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Plantation Shutters: a Brief History and Explanation

When choosing shutters you come across many colors and styles. Most people imagine shutters being outside window coverings with small slats across them. They would be correct if they were thinking of only traditional shutters, but there’s another main type that is seen more widely in warmer climates: window shutters.

In contrast to traditional shutters, plantation shutters have wider slats, go on the inside of windows and are usually white. They have wider slats to allow for maximum airflow when open and maximum privacy when closed. They are usually mounted on the interior of the windows to allow homeowners to easily open and close them. The white color absorbs less heat, keeping the home cooler when closed as well and shielding from the sun. While the essessential functioning of the different shutters is the same, keep the home cool and allow for privacy, these desgin changes meant a lot when these shutters were first introduced.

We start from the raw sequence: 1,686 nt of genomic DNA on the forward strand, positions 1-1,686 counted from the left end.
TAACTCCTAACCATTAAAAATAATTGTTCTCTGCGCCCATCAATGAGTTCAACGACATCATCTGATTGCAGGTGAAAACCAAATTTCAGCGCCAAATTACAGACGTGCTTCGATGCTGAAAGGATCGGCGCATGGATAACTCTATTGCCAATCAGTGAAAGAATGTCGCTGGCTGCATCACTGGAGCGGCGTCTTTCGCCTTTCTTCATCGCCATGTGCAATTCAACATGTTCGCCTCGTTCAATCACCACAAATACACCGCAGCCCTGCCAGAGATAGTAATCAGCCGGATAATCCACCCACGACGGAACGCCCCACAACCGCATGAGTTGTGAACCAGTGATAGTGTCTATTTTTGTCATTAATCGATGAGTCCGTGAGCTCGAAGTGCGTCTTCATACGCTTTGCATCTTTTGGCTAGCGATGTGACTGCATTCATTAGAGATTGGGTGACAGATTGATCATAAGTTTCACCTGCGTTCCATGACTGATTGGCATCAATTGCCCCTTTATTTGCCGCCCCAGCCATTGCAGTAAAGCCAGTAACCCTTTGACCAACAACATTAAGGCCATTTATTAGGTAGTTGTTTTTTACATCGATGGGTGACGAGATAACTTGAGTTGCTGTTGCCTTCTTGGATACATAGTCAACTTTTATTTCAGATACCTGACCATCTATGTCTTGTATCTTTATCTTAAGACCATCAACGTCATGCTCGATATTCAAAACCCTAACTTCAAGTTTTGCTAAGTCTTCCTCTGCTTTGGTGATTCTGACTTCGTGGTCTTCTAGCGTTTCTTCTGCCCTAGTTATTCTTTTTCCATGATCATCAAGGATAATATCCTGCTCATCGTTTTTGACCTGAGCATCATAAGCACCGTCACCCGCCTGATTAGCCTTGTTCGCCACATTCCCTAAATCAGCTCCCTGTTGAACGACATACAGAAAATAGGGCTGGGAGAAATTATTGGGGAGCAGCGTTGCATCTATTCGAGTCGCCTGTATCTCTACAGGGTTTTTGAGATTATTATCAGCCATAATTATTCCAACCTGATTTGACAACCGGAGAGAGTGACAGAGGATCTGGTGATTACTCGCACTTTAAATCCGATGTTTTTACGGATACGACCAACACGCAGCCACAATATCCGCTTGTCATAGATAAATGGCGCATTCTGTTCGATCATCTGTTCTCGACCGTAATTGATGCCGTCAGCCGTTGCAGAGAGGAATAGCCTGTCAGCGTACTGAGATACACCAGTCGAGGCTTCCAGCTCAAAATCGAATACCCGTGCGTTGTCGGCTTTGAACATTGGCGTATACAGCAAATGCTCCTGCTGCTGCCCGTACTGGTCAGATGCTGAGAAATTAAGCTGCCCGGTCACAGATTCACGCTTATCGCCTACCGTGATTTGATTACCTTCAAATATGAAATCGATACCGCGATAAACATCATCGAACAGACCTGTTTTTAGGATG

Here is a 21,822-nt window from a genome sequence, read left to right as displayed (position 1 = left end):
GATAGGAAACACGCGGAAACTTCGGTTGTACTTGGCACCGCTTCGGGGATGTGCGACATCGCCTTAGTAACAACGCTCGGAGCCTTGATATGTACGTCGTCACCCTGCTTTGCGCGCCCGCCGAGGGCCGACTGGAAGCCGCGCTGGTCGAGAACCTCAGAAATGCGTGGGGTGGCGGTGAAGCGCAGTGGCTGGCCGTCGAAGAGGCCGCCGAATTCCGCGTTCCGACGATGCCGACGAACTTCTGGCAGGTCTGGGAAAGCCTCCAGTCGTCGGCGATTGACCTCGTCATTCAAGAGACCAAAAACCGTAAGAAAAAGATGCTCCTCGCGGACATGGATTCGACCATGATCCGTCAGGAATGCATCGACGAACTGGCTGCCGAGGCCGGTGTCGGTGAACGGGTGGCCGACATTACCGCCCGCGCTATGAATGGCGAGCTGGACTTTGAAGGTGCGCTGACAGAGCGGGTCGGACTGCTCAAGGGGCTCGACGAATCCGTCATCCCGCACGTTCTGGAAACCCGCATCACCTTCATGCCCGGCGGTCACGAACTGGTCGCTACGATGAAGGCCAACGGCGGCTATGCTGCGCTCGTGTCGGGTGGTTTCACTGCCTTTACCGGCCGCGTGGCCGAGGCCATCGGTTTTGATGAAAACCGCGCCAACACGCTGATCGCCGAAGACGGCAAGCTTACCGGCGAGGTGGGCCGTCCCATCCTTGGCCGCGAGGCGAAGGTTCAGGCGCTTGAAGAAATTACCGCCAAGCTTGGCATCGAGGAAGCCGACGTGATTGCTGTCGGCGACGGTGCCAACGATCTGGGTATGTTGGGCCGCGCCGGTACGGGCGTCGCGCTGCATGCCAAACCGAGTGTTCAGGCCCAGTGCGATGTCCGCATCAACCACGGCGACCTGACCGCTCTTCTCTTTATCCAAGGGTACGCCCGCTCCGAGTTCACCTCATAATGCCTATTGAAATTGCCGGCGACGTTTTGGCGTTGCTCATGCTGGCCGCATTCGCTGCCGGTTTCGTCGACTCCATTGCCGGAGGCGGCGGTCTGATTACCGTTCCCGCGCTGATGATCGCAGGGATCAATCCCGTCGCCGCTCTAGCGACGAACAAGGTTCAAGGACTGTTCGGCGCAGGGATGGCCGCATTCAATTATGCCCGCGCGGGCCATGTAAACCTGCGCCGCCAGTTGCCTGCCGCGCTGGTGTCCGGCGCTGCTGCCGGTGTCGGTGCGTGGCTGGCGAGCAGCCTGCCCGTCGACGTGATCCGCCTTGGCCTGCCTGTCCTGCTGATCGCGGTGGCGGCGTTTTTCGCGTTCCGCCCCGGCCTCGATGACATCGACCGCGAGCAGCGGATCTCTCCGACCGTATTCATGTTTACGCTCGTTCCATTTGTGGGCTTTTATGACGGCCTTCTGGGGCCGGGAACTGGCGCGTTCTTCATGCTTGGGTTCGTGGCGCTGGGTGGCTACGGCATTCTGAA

First introduced in warmer climates, the desgn changes between traditional and plantation shutters, allowed southerners to better keep their homes cool and keep a view of their property. As the name suggests, these shutters were popular in southern homes. Usually those who grew crops such as cotton, wheat, or tobacco. The larger style windows were harder to have shutters on. These design changes made a huge difference for their climate. It allowed the plantation owners to easily have a good view of their property from the inside of the home. It also allowed air to easily flow through to keep the home as cool as possible on windy days or in the evening. Also, they could be closed for maximum privacy while still sheilding the sun during daylight hours. They were fixed on the inside of the home permanently and the wider slats meant there were less of them, and could easily be adjusted by the owners. These shutters bring old style function into homes with a beautful elegancy seen in our country for generations.